Thursday, October 30, 2014

It takes two to tango, like an orange and a mango (The Phoenix Foundation)

At ulearn14, Dr Katie Novak was a shining star. We all fell in love with her. 'We' being the fearless foursome from Woodford House.

Let me just dwell on that a sec: the foursome comprised three females and me; one mathematician, one scientist, one elearning/business studies expert and me.

I repeat: we all fell in love with Dr Novak! 

That's some feat. How the dickens did that happen?

Universal Design for Learning (UDL) provides the answer. It hit a collective nerve.

So what is UDL?

The fundamental principle behind it is revolutionary - we are all different!

We all learn in different ways. We understand things in different ways so we all require different ways of approaching content. Some learn some things faster than others so providing options is essential.  

We all approach learning tasks in different ways. Some may be able to express themselves well in written text but not speech, and vice versa so providing options for action and expression is essential.

As learners we all differ in our engagement and motivation Some learners are highly engaged by spontaneity and novelty while others are disengaged, even frightened, by those aspects, preferring strict routine. Some learners might like to work alone, while others prefer to work with their peers. Providing multiple options for engagement is essential.

The solution according to Dr Novak is simple: adapt your teaching to cater for these differences in three ways:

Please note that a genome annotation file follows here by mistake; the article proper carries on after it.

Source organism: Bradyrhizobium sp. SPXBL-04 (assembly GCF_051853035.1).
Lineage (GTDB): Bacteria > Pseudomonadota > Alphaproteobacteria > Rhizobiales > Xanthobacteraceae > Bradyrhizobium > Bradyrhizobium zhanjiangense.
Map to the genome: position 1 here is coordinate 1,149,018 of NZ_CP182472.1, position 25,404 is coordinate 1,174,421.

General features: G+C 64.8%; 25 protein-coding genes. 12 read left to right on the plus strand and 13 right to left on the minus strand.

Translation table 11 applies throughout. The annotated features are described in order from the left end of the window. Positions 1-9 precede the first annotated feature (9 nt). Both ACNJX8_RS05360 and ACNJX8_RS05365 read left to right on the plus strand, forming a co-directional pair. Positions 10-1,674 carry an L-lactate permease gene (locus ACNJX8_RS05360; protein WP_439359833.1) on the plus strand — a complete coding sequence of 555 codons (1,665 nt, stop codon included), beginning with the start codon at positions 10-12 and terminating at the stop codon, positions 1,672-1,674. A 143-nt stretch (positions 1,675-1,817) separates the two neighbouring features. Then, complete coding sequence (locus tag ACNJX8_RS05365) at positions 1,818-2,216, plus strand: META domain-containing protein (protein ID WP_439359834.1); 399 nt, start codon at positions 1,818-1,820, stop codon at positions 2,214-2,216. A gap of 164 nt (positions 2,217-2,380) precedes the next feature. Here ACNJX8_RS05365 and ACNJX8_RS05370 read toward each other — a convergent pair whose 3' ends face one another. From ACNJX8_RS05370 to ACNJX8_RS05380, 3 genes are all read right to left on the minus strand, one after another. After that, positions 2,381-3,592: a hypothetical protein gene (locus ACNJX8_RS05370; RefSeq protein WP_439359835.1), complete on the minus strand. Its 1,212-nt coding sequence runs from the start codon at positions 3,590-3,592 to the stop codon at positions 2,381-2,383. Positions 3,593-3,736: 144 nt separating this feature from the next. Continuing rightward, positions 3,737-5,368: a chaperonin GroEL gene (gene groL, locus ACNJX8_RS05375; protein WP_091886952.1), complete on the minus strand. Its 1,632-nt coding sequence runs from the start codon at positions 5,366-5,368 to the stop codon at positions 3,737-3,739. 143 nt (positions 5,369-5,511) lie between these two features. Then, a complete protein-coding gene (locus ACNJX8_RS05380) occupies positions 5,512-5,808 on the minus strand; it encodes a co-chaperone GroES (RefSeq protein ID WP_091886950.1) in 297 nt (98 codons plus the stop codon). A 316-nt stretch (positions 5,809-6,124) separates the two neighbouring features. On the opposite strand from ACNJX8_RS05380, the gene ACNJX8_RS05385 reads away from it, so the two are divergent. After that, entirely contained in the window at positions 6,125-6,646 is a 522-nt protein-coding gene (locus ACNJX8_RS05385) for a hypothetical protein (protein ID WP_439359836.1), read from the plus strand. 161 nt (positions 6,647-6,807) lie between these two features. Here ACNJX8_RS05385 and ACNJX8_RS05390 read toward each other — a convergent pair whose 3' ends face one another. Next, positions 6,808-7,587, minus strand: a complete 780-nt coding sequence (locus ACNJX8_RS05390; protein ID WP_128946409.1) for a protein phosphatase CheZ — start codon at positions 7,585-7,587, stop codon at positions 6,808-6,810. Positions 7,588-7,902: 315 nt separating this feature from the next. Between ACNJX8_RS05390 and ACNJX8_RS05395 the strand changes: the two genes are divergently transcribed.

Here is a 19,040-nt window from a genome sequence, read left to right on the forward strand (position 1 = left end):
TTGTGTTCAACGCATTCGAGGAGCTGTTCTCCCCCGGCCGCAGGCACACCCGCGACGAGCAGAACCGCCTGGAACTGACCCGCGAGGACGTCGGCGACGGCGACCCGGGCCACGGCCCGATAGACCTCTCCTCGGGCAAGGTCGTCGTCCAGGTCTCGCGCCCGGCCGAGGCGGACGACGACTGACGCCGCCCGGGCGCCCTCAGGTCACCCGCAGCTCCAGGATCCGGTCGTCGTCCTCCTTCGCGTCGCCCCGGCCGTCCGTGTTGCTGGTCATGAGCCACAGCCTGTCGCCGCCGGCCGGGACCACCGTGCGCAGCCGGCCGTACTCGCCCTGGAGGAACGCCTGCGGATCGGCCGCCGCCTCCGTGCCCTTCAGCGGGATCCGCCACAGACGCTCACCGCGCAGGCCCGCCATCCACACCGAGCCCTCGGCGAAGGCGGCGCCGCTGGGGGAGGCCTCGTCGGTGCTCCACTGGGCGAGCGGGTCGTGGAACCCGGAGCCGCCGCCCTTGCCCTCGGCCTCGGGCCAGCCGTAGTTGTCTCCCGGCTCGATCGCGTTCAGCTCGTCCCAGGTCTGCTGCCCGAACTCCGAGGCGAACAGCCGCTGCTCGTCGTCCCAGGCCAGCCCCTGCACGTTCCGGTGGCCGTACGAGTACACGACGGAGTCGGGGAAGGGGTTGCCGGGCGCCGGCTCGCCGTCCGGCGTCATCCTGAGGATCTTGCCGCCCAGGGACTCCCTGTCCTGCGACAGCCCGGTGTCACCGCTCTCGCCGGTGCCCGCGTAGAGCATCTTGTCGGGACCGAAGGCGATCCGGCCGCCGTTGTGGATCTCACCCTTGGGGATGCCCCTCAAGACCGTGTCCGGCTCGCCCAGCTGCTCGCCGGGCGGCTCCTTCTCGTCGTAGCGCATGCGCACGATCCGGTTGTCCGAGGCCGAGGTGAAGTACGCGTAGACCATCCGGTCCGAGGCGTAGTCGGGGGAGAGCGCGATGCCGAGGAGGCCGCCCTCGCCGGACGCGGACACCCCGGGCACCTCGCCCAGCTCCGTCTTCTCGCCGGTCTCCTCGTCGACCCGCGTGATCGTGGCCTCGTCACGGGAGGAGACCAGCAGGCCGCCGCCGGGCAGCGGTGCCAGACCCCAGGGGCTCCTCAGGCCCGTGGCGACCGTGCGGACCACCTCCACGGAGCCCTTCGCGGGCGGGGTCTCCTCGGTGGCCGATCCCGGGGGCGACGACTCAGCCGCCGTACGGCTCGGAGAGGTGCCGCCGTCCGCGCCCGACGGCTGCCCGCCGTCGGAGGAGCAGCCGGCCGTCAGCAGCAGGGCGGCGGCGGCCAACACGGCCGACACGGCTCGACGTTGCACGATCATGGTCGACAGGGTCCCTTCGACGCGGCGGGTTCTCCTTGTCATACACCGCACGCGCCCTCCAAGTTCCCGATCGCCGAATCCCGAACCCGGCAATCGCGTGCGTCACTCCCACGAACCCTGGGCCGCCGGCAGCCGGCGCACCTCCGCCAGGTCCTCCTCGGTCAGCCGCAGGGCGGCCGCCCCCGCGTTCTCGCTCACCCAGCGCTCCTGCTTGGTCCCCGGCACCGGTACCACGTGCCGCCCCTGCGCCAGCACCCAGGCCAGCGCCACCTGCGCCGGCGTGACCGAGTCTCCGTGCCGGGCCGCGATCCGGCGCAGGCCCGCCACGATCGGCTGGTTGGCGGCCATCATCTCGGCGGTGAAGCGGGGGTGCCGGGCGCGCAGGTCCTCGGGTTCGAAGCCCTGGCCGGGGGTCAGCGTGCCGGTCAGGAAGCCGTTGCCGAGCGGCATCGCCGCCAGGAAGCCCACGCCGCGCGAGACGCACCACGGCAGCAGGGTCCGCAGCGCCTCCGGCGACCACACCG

1. Present information and content in different ways
  2. Stimulate interest and motivation for learning
  3. Differentiate the ways that students can express what they know

Dr Novak's slides from ulearn14 are here:

So - that's the orange. The mango?

Well, this all plays into our desire in the English Department at Woodford House to be much more flexible with programmes and approaches in 2015. See what I did there?

The only fly in the ointment, joker in the pack, gnawing voice in the back of my head is John Hattie and his meta-analysis regarding the effect size of inquiry based teaching as a strategy (in his book Visible learning for teachers). Inquiry based teaching intersects with UDL from what I can see.

That dilly of a pickle is explored in one of my next posts.

1 comment:

Amy said...

I completely agree that Ms Novak's 3 methods are valuable, even essential components of student success. I'm still not sure how they are necessarily incongruous with John Hattie. None of Novak's ideas explicitly involve inquiry based learning. I would argue that in many ways Novak's 3 suggestions are already largely at play in our English curriculum. Do we really need a dramatic change to individualised, student driven and directed learning to feel like we are employing them? I'm not convinced that's what she means, and Hattie's research seems to suggest that taking a student driven approach won't be profitable...